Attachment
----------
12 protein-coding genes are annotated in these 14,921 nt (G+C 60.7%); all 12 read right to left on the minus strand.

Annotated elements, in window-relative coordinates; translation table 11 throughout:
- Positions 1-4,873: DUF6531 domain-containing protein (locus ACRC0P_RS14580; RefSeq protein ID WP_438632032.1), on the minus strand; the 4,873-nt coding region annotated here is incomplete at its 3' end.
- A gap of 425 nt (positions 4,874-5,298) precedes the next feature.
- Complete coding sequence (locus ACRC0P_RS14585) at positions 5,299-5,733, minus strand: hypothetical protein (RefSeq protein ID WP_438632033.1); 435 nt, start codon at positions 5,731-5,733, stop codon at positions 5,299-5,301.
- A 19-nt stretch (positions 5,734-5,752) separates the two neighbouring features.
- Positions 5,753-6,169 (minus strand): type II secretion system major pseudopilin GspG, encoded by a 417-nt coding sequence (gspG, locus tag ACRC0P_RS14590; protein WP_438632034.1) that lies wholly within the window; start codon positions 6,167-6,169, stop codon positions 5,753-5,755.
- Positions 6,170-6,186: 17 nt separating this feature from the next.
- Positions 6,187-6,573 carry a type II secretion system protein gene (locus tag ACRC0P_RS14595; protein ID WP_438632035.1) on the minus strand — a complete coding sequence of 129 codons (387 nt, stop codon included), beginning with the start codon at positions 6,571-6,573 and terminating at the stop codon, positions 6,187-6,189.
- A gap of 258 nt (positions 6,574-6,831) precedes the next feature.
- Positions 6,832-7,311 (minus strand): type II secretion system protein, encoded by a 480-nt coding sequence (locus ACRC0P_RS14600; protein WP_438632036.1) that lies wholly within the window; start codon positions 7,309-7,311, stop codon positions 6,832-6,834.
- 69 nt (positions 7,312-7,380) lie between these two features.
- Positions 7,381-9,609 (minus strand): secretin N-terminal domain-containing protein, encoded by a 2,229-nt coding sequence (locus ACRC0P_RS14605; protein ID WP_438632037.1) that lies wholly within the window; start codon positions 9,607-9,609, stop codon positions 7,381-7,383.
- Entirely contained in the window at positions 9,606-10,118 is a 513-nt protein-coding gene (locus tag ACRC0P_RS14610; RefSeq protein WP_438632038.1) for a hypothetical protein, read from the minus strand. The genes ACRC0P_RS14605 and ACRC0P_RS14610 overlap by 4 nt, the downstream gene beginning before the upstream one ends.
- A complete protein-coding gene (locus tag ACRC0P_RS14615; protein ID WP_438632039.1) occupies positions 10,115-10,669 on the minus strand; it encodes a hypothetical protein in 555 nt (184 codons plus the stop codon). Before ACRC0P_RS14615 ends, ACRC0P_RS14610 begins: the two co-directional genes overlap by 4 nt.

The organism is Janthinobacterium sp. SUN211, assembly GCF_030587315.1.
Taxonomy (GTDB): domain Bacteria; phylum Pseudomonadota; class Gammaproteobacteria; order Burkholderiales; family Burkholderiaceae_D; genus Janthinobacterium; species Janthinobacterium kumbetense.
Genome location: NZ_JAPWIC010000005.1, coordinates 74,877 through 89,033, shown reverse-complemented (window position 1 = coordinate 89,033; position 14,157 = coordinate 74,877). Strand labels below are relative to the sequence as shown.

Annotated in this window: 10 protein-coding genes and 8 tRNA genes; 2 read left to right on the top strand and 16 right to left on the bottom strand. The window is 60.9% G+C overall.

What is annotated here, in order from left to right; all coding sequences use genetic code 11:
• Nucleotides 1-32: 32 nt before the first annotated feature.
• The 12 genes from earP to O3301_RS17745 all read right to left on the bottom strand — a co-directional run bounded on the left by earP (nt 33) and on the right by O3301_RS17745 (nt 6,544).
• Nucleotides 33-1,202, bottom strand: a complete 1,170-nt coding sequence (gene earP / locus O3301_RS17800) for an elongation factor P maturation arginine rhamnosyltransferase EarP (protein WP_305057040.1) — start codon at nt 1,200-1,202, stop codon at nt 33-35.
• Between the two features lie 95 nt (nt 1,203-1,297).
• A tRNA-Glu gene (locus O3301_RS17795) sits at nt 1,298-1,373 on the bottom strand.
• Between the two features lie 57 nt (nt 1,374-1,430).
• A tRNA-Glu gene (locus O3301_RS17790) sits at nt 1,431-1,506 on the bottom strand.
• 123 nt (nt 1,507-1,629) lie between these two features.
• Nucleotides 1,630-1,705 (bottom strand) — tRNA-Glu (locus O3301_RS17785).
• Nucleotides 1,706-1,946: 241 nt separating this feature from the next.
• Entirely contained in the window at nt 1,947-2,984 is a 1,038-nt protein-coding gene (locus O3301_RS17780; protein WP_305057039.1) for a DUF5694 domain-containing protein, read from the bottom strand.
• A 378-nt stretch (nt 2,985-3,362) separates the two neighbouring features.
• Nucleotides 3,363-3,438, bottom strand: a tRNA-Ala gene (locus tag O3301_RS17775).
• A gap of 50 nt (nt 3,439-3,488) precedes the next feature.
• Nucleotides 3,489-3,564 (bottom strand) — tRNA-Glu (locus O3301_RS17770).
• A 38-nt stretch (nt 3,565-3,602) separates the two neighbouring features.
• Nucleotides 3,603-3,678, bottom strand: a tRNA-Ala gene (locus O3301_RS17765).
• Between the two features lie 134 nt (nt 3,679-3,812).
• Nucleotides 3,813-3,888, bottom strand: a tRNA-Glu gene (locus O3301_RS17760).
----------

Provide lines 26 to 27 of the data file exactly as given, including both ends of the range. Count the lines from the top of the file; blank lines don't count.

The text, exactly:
• Between the two features lie 57 nt (nt 1,374-1,430).
• A tRNA-Glu gene (locus O3301_RS17790) sits at nt 1,431-1,506 on the bottom strand.